This story Administrator ready to work first appeared on Nanjing Night Net.

Cricket legend backs skin cancer campaign

Wednesday, 17 July, 2019

Lynette and Steve Waugh discussing their skin care needs with their local pharmacist.AUSTRALIAN cricket legend, Steve Waugh, AO is launching a sun awareness campaign this month urging people from NSW to check for unusual spots in the lead up to summer.
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Sun Awareness Clinics – Skin Cancer SpotChecks will be run at Blooms The Chemist pharmacies throughout NSW and Queesland up until December 12, aimed at increasing public awareness of the dangers of skin cancer and reinforcing the importance of early detection.

Inadvertently, National Skin Cancer Action Week coincides with the Sun Awareness Clinics, running from November 16 to November 22.

Between 95-99 per cent of skin cancers result from sun exposure, and while melanoma is the least common type of skin cancer, it is the most dangerous.

The past decade has shown NSW-based men are 1.6 times more likely to be diagnosed with melanoma than NSW-based women. The most recent statistics reveal more than 3,700 melanoma diagnoses in NSW in the one year.

“If you’re not educated, you’re at risk of the dangers of skin cancer. Regular skin cancer spot-checks and awareness is vital,” Mr Waugh said.

He who lost his grandfather to melanoma and has personally sustained skin damage to his temples, back and shoulders and had some suspicious spots checked and some removed.

According to Waugh, an early detection tool is a good starting point to educating oneself and having a general overview of what to look out for regularly.

“It’s a great way to learn about what different spots look like and what the outcomes might be, so you’re better educated. But if you find something suspicious, you should seek prompt medical advice.”

Jay, 39 year old father of a four and six-year-old children, is a stage-three melanoma survivor and urges every Australian to have regular skin cancer spot-checks after one saved his life.

After a mole on Jay’s left ankle began to scab over and itch, he had it removed, along with 14 lymph nodes from his left groin and skin tissue from the lower part of his stomach.

“It’s easy to put things off, especially for men who tend to get on with things and delay health-checks – you must go and get checked,” said Jay.

“People respond very well to awareness clinics in a pharmacy setting and we’ve found they’re quite successful in educating the community,” Wayne McQuillan, pharmacist at Blooms The Chemist, Kiama said.

Blooms the Chemist Kiama will be holding a Sun awareness Clinic on Tuesday, December 2 from 10-3pm.

People can get involved with the event by booking a time on this day to receive aUV photo to take away – showing sun damage to facial areas and, consultation with a registered nurse.There is a $10 fee for this event, this small fee includes a free Skin Cancer SpotCheck Tool (RRP $19.95) and anEGO promotional size sunscreen.

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Barossa and Light Bowls results

Sunday, 16 June, 2019

IN HERE: Angaston skipper John Standish directing a teammate where he would like the bowl to come. Freeling’s Shane Marslen watches on. Results for Saturday pennants on November 22.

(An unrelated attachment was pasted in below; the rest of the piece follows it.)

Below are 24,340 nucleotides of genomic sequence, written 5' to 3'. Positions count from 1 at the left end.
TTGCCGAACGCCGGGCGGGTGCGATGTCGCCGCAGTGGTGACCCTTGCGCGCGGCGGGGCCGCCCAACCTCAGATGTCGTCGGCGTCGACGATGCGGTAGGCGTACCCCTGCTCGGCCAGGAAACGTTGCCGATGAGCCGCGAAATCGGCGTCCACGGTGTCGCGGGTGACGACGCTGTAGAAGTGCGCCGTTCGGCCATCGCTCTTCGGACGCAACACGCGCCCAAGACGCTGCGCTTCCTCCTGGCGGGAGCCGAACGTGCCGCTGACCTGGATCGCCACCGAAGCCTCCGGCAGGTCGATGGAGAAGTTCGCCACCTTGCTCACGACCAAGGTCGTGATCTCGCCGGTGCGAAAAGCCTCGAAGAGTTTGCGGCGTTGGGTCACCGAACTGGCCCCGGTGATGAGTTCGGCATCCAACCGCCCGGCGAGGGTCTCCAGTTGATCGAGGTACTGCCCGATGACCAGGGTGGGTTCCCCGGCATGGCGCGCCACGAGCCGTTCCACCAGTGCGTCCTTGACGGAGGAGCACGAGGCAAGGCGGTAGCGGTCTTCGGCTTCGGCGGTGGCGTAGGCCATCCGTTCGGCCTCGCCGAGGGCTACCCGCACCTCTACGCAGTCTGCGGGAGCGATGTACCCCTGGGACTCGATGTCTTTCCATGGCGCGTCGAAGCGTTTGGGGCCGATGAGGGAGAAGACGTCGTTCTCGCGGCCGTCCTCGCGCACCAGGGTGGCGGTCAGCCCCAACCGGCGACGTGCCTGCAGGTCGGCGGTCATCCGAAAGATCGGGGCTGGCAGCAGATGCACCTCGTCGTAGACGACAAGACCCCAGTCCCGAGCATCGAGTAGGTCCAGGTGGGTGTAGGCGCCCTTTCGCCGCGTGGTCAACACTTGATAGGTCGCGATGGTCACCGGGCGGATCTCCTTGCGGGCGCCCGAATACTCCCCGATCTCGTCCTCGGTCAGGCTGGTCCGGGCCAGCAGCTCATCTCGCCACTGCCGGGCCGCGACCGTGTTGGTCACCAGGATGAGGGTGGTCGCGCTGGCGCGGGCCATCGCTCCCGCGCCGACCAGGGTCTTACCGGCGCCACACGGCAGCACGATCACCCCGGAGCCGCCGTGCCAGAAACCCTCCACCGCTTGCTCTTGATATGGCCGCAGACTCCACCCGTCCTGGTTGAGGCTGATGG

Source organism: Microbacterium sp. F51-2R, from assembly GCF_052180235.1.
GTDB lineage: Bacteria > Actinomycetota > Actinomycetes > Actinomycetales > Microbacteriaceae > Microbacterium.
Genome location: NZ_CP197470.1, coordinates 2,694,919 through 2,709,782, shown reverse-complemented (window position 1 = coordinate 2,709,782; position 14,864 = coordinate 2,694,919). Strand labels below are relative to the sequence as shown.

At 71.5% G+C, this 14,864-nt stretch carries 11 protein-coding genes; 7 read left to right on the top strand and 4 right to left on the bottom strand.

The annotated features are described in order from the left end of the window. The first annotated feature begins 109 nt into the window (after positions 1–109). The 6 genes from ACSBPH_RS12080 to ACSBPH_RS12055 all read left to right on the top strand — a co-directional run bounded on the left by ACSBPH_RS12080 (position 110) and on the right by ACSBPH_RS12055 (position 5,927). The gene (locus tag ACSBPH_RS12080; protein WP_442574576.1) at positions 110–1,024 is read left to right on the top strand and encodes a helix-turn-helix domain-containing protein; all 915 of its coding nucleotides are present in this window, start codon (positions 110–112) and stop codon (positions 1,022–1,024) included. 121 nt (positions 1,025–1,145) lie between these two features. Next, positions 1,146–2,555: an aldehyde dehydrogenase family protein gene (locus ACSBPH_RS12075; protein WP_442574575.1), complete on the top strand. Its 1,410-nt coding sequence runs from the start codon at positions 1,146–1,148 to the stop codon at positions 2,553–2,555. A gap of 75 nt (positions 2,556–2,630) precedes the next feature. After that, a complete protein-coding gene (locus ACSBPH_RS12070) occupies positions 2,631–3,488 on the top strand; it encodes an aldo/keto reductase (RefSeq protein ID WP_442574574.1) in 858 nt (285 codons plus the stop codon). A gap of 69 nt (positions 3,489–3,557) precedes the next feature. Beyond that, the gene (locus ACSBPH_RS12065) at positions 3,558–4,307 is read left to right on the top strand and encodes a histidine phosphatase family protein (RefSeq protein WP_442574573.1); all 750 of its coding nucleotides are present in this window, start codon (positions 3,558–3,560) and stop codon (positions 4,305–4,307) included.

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Division One

Eudunda 100 v Tanunda 92

C Jones 16 v P Baverstock 28; R Ellis 29 v T Edwards 22; D Kleinig 25 v T Liersch 23; G Prior 30 v B Pech 19/Nuriootpa 00 v Kapunda 00

Game abandoned due to rain.

Angaston 111 v Freeling 69

M Schutz 32 v L Ryan 17; M Short 18 v J Grantham 24; J Standish 28 v S Marslen 16; B Bowden 33 v T Mullins 12.

Lyndoch – bye.

Division Two

Freeling 00 v Angaston Blue 00

Game abandoned due to rain.

Nuriootpa Gold 00 v Nuriootpa Black 00

Game abandoned due to rain.

Kapunda 80 v Eudunda 64

P Maitland 23 v R Milde 24; E Allanson 27 v D Leditschke 19; J Trotta 30 v G Schutz 21.

Lyndoch 66 v Tanunda 76

J Sharratt 20 v P Knight 28; T Drummond 17 v D Grear 30; B Allan 29 v D Armstrong 18.

Nuriootpa Green 00 v Angaston White 00

Game abandoned due to rain.

Division Three

Kapunda Black 64 v Lyndoch 74

P Dobbin 29 v J Allwood 23; A Thiele 15 v D Turvey 25; G Campbell 20 v A Turvey 26.

Eudunda 79 v Nuriootpa Gold 68

R Fiegert 32 v R Leske 13; M Nietschke 23 v S Stewart 23; D Pope 24 v P Hughes 32.

Tanunda 90 v Angaston 65

M Paech 25 v Z Horvath 22; M Meertens 21 v D Copperwheat 23; B Hoklas 44 v B Agars 20.

Freeling 00 v Kapunda Red 00

Game abandoned due to rain.

Nuriootpa Black – bye

Thursday Midweek Pennant played November 20.

Mid-Week Orange

Nuriootpa Black 64 v Kapunda Red 43

D Quodling 20 v J Trotta 21; T Billing 24 v C Sunman 7; R Mattschoss 20 v W Beavan 15.

Nuriootpa Gold 63 v Eudunda White 46

J Bell 23 v P Dickenson 15; B Randall 14 v G Prior 20; W Williams 26 v M Schutz 11.

Tanunda Black 66 v Angaston Blue 34:

D Heidenreich 21 v B Teakle 14; D Schiller 26 v B Tuttle 7; R Schnieder 19 v K Brook 13.

Lyndoch Blue – bye.

Mid-Week Purple

Freeling 36 v Lyndoch Gold 38

I McFarlane 11 v G Ayres 12; T Mullins 9 v J Beacham 15; J Grantham 16 v D Hausler 11.

Kapunda Black 57 v Nuriootpa Blue 56

R Gill 21 v R Turnbull 21; B Phillips 16 v R Chapman 20; C Hamper 20 v D Wilson 15.

Eudunda Red 00 v Nuriootpa Green 00

Match abandoned due to rain.

Angaston White 57 v Tanunda White 69

F Thomas 24 v T Edwards 20; H Schmied 18 v P Baverstock 21; M Schutz 15 v J Garrett 28.

Thursday Ladies played November 13.